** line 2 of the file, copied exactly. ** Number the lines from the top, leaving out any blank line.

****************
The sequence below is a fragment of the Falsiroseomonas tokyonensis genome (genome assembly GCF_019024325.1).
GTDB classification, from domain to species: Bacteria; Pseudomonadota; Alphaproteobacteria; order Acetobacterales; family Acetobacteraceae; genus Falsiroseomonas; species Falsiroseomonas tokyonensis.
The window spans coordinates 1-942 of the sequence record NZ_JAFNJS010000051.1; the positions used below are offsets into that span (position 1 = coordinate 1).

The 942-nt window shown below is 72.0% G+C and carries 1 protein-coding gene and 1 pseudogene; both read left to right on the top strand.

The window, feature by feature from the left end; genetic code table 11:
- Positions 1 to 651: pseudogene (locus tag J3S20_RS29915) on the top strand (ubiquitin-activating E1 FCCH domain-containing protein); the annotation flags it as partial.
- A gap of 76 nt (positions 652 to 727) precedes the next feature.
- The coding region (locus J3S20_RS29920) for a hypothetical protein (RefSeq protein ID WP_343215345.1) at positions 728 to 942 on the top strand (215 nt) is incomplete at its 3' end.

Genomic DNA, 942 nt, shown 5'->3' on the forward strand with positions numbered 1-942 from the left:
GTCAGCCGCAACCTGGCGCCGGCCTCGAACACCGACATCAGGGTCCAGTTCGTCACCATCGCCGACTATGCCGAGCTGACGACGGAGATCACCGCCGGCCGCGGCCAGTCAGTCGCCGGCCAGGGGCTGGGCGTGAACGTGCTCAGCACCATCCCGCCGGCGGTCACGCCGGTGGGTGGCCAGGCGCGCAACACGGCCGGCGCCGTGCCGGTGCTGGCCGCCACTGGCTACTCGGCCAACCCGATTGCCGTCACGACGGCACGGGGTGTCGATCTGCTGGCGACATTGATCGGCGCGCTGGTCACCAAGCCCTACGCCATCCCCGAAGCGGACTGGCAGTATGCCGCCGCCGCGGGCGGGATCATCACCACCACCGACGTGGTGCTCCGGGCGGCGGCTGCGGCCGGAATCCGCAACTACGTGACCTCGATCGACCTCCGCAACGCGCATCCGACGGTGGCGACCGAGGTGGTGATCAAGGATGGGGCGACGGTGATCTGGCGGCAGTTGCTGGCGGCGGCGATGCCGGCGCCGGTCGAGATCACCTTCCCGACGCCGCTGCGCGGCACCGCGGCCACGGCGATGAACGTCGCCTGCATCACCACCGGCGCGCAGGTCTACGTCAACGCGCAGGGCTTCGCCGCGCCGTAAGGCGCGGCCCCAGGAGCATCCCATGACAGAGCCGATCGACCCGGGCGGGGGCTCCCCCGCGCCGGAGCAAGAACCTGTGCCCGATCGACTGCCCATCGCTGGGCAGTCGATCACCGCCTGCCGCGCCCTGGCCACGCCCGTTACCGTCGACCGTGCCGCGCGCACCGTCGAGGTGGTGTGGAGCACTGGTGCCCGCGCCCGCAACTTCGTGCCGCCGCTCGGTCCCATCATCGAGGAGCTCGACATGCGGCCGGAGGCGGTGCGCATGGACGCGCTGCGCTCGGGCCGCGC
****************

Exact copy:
GTDB classification, from domain to species: Bacteria; Pseudomonadota; Alphaproteobacteria; order Acetobacterales; family Acetobacteraceae; genus Falsiroseomonas; species Falsiroseomonas tokyonensis.